Brutalism is arguably one of the most divisive architectural motifs, championing staunch supporters and determined defectors. For anti-modernists, it is the argument and the conclusion, the massive concrete structures indisputably opposite to their classical counterparts – if you can even really call them that. But where they sit on the architectural scales stands in stark contrast with the ideology behind them and what they were meant to help foster – a sense of community.
In England, Brutalism was heavily employed during the post-war reconstruction era, particularly in the development of social housing. Areas like Thamesmead are peppered with monolithic concrete that ambitiously tried to embody utopian principals and aesthetics. With outdoor corridors, large windows and minimal exteriors, they’re transparent, designed to expose the inner-workings and use of the building in question. Artist Jo Peel spends a lot of time thinking about buildings, and was struck by their character upon first visiting the South-East area of London. Peel’s large-scale murals capture the environments in which she’s working, documenting the structures that shape the lives of those living in them. Her recent work along the Thamesmead canal is no exception, capturing important landmarks identified by the students at Hawksmoor Primary, incorporating them into her contribution to the Moniker Project backed commission. “For me, Brutalism is interesting because it’s so divisive, and I think a lot of people that love it the most don’t live in it. But it was built out of true utopian dreams,” Peel says. “It was built for the people, for a community.”
The use of outdoor space is a defining characteristic of the movement, utilising balconies and areas for community gathering in either plazas or through sizeable walkways. But their harsh exteriors, susceptibility to water damage and eventually an association with totalitarianism complicated their reception, and their ambitions. The well known Trellick Tower designed by Ernö Goldfinger has been used to develop a causal argument for the influence of architectural design on community, a social housing project that in the 1970s had widely publicised instances of anti-social behaviour and crime. Critics often don’t spend much time noting that every apartment has a balcony, the emphasis on natural light, the communal areas and designated retail space for local shops and amenities.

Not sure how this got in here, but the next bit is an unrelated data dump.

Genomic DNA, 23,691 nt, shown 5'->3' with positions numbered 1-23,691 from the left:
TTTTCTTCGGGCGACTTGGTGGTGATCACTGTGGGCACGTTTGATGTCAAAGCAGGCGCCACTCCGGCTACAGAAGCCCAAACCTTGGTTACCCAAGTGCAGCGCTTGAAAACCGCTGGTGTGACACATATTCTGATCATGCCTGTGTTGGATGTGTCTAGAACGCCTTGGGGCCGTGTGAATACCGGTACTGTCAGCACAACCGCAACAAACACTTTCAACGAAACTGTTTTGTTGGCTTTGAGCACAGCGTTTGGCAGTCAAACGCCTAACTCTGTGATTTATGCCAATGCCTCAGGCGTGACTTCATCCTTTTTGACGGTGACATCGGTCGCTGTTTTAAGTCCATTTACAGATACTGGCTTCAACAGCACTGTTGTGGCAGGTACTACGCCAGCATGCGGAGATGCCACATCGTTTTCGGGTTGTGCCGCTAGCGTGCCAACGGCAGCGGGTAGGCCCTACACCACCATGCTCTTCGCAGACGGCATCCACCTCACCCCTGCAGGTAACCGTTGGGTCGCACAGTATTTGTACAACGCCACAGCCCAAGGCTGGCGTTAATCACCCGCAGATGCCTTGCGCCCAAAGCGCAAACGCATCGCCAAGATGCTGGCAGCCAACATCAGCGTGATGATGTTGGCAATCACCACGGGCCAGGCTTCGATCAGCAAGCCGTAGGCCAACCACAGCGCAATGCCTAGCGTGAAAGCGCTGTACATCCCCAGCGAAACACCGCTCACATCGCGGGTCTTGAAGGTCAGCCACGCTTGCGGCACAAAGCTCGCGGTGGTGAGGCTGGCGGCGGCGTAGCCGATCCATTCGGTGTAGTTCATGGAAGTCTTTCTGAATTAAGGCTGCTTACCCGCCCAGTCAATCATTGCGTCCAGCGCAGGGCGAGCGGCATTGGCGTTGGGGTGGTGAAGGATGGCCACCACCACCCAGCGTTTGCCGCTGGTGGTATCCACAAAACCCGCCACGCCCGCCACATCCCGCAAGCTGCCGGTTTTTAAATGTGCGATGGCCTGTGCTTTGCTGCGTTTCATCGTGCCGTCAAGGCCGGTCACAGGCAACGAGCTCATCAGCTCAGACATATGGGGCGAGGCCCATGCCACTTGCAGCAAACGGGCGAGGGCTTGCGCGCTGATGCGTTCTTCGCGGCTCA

It’s well documented that design does affect the lives of those living in it, though it’s not always easy to measure. Even so, many Brutalist buildings in the UK have come to achieve landmark status serving as sites of essential cultural exchange, with places like the The Barbican, The Hayward Gallery and The National Theatre marking just a few examples. You’ll find them across the country in the form of housing, worship and education, be that at Leeds University, Clifton Cathedral in Bristol, or in Thamesmead – a divisive architectural approach to what have become very real communal spaces.